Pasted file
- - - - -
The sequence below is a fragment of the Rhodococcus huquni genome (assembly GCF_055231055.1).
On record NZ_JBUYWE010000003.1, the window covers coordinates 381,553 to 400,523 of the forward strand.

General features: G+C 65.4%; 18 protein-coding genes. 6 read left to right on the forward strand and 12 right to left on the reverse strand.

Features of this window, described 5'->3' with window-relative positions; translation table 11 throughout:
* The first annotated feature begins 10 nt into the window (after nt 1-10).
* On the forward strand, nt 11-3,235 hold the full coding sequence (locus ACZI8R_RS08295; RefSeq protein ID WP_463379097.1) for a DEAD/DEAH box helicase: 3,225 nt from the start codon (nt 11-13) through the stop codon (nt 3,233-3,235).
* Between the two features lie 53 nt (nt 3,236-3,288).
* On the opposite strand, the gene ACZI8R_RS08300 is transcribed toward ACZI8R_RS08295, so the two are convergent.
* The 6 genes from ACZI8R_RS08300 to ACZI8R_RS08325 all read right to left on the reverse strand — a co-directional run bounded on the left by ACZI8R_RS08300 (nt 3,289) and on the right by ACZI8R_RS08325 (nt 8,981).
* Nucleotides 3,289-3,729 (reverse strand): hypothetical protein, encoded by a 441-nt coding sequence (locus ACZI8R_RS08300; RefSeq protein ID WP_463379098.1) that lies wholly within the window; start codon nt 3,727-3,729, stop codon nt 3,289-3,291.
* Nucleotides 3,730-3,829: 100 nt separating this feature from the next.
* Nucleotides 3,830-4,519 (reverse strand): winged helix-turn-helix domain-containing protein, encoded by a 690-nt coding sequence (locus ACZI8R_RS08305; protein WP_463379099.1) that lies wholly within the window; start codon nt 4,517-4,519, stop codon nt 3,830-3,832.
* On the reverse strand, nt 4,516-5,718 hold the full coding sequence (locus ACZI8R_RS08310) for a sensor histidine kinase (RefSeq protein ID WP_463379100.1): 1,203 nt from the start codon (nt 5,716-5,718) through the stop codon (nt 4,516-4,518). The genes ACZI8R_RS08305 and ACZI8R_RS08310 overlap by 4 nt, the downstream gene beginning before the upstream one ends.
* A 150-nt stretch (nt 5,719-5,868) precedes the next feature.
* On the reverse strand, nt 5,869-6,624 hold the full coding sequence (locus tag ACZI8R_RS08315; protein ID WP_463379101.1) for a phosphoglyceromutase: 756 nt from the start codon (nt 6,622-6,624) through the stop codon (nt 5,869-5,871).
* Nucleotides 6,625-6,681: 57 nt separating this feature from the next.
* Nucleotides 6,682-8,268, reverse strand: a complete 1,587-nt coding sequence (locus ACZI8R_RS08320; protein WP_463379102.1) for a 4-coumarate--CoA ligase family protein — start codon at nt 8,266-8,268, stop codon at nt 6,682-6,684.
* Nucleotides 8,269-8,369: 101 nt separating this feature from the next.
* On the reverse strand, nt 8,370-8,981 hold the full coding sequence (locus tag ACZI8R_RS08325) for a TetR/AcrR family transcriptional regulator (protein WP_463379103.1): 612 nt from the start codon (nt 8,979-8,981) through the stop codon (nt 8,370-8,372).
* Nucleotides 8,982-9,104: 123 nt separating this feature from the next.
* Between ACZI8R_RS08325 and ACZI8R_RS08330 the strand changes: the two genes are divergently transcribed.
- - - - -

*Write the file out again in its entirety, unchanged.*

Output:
The sequence below is a fragment of the Rhodococcus huquni genome (assembly GCF_055231055.1).
On record NZ_JBUYWE010000003.1, the window covers coordinates 381,553 to 400,523 of the forward strand.

General features: G+C 65.4%; 18 protein-coding genes. 6 read left to right on the forward strand and 12 right to left on the reverse strand.

Features of this window, described 5'->3' with window-relative positions; translation table 11 throughout:
* The first annotated feature begins 10 nt into the window (after nt 1-10).
* On the forward strand, nt 11-3,235 hold the full coding sequence (locus ACZI8R_RS08295; RefSeq protein ID WP_463379097.1) for a DEAD/DEAH box helicase: 3,225 nt from the start codon (nt 11-13) through the stop codon (nt 3,233-3,235).
* Between the two features lie 53 nt (nt 3,236-3,288).
* On the opposite strand, the gene ACZI8R_RS08300 is transcribed toward ACZI8R_RS08295, so the two are convergent.
* The 6 genes from ACZI8R_RS08300 to ACZI8R_RS08325 all read right to left on the reverse strand — a co-directional run bounded on the left by ACZI8R_RS08300 (nt 3,289) and on the right by ACZI8R_RS08325 (nt 8,981).
* Nucleotides 3,289-3,729 (reverse strand): hypothetical protein, encoded by a 441-nt coding sequence (locus ACZI8R_RS08300; RefSeq protein ID WP_463379098.1) that lies wholly within the window; start codon nt 3,727-3,729, stop codon nt 3,289-3,291.
* Nucleotides 3,730-3,829: 100 nt separating this feature from the next.
* Nucleotides 3,830-4,519 (reverse strand): winged helix-turn-helix domain-containing protein, encoded by a 690-nt coding sequence (locus ACZI8R_RS08305; protein WP_463379099.1) that lies wholly within the window; start codon nt 4,517-4,519, stop codon nt 3,830-3,832.
* On the reverse strand, nt 4,516-5,718 hold the full coding sequence (locus ACZI8R_RS08310) for a sensor histidine kinase (RefSeq protein ID WP_463379100.1): 1,203 nt from the start codon (nt 5,716-5,718) through the stop codon (nt 4,516-4,518). The genes ACZI8R_RS08305 and ACZI8R_RS08310 overlap by 4 nt, the downstream gene beginning before the upstream one ends.
* A 150-nt stretch (nt 5,719-5,868) precedes the next feature.
* On the reverse strand, nt 5,869-6,624 hold the full coding sequence (locus tag ACZI8R_RS08315; protein ID WP_463379101.1) for a phosphoglyceromutase: 756 nt from the start codon (nt 6,622-6,624) through the stop codon (nt 5,869-5,871).
* Nucleotides 6,625-6,681: 57 nt separating this feature from the next.
* Nucleotides 6,682-8,268, reverse strand: a complete 1,587-nt coding sequence (locus ACZI8R_RS08320; protein WP_463379102.1) for a 4-coumarate--CoA ligase family protein — start codon at nt 8,266-8,268, stop codon at nt 6,682-6,684.
* Nucleotides 8,269-8,369: 101 nt separating this feature from the next.
* On the reverse strand, nt 8,370-8,981 hold the full coding sequence (locus tag ACZI8R_RS08325) for a TetR/AcrR family transcriptional regulator (protein WP_463379103.1): 612 nt from the start codon (nt 8,979-8,981) through the stop codon (nt 8,370-8,372).
* Nucleotides 8,982-9,104: 123 nt separating this feature from the next.
* Between ACZI8R_RS08325 and ACZI8R_RS08330 the strand changes: the two genes are divergently transcribed.